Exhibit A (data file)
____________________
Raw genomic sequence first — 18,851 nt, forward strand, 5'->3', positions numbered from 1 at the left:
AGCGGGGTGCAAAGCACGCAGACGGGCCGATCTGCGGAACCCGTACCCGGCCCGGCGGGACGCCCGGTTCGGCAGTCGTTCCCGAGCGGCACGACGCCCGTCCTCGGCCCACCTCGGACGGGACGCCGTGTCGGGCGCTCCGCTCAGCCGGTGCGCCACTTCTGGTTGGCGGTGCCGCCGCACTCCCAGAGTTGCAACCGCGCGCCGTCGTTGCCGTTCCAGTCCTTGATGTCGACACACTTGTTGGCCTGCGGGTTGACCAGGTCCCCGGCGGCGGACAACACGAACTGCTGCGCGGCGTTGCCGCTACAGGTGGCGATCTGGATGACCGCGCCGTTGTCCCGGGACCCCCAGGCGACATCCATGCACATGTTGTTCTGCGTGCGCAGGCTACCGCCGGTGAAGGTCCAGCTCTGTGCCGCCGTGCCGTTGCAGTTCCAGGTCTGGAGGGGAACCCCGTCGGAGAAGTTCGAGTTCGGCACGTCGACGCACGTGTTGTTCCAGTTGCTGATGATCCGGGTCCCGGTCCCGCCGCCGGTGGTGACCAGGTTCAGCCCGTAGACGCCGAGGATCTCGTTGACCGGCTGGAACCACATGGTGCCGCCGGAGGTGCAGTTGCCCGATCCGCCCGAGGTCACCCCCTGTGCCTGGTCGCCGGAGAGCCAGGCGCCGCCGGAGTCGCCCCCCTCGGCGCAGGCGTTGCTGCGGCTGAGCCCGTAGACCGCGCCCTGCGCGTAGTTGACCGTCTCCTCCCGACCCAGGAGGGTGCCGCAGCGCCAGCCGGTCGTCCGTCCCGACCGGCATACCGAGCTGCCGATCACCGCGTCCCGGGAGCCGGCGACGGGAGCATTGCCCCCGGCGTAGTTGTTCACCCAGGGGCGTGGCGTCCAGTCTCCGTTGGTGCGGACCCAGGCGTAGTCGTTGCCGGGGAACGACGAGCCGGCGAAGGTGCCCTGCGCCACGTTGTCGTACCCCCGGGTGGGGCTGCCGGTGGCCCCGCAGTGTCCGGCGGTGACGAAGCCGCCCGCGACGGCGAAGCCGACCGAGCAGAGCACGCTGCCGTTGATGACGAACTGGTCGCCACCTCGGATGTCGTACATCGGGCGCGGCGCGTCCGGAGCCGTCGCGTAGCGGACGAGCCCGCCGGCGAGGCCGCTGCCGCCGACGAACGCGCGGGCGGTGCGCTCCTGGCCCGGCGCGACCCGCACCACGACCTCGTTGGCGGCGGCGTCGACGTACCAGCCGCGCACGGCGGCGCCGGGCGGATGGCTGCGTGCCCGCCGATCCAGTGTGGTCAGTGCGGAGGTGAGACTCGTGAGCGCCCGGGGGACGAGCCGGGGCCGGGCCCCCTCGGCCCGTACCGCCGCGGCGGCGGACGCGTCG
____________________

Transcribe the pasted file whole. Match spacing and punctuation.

Raw genomic sequence first — 18,851 nt, forward strand, 5'->3', positions numbered from 1 at the left:
AGCGGGGTGCAAAGCACGCAGACGGGCCGATCTGCGGAACCCGTACCCGGCCCGGCGGGACGCCCGGTTCGGCAGTCGTTCCCGAGCGGCACGACGCCCGTCCTCGGCCCACCTCGGACGGGACGCCGTGTCGGGCGCTCCGCTCAGCCGGTGCGCCACTTCTGGTTGGCGGTGCCGCCGCACTCCCAGAGTTGCAACCGCGCGCCGTCGTTGCCGTTCCAGTCCTTGATGTCGACACACTTGTTGGCCTGCGGGTTGACCAGGTCCCCGGCGGCGGACAACACGAACTGCTGCGCGGCGTTGCCGCTACAGGTGGCGATCTGGATGACCGCGCCGTTGTCCCGGGACCCCCAGGCGACATCCATGCACATGTTGTTCTGCGTGCGCAGGCTACCGCCGGTGAAGGTCCAGCTCTGTGCCGCCGTGCCGTTGCAGTTCCAGGTCTGGAGGGGAACCCCGTCGGAGAAGTTCGAGTTCGGCACGTCGACGCACGTGTTGTTCCAGTTGCTGATGATCCGGGTCCCGGTCCCGCCGCCGGTGGTGACCAGGTTCAGCCCGTAGACGCCGAGGATCTCGTTGACCGGCTGGAACCACATGGTGCCGCCGGAGGTGCAGTTGCCCGATCCGCCCGAGGTCACCCCCTGTGCCTGGTCGCCGGAGAGCCAGGCGCCGCCGGAGTCGCCCCCCTCGGCGCAGGCGTTGCTGCGGCTGAGCCCGTAGACCGCGCCCTGCGCGTAGTTGACCGTCTCCTCCCGACCCAGGAGGGTGCCGCAGCGCCAGCCGGTCGTCCGTCCCGACCGGCATACCGAGCTGCCGATCACCGCGTCCCGGGAGCCGGCGACGGGAGCATTGCCCCCGGCGTAGTTGTTCACCCAGGGGCGTGGCGTCCAGTCTCCGTTGGTGCGGACCCAGGCGTAGTCGTTGCCGGGGAACGACGAGCCGGCGAAGGTGCCCTGCGCCACGTTGTCGTACCCCCGGGTGGGGCTGCCGGTGGCCCCGCAGTGTCCGGCGGTGACGAAGCCGCCCGCGACGGCGAAGCCGACCGAGCAGAGCACGCTGCCGTTGATGACGAACTGGTCGCCACCTCGGATGTCGTACATCGGGCGCGGCGCGTCCGGAGCCGTCGCGTAGCGGACGAGCCCGCCGGCGAGGCCGCTGCCGCCGACGAACGCGCGGGCGGTGCGCTCCTGGCCCGGCGCGACCCGCACCACGACCTCGTTGGCGGCGGCGTCGACGTACCAGCCGCGCACGGCGGCGCCGGGCGGATGGCTGCGTGCCCGCCGATCCAGTGTGGTCAGTGCGGAGGTGAGACTCGTGAGCGCCCGGGGGACGAGCCGGGGCCGGGCCCCCTCGGCCCGTACCGCCGCGGCGGCGGACGCGTCG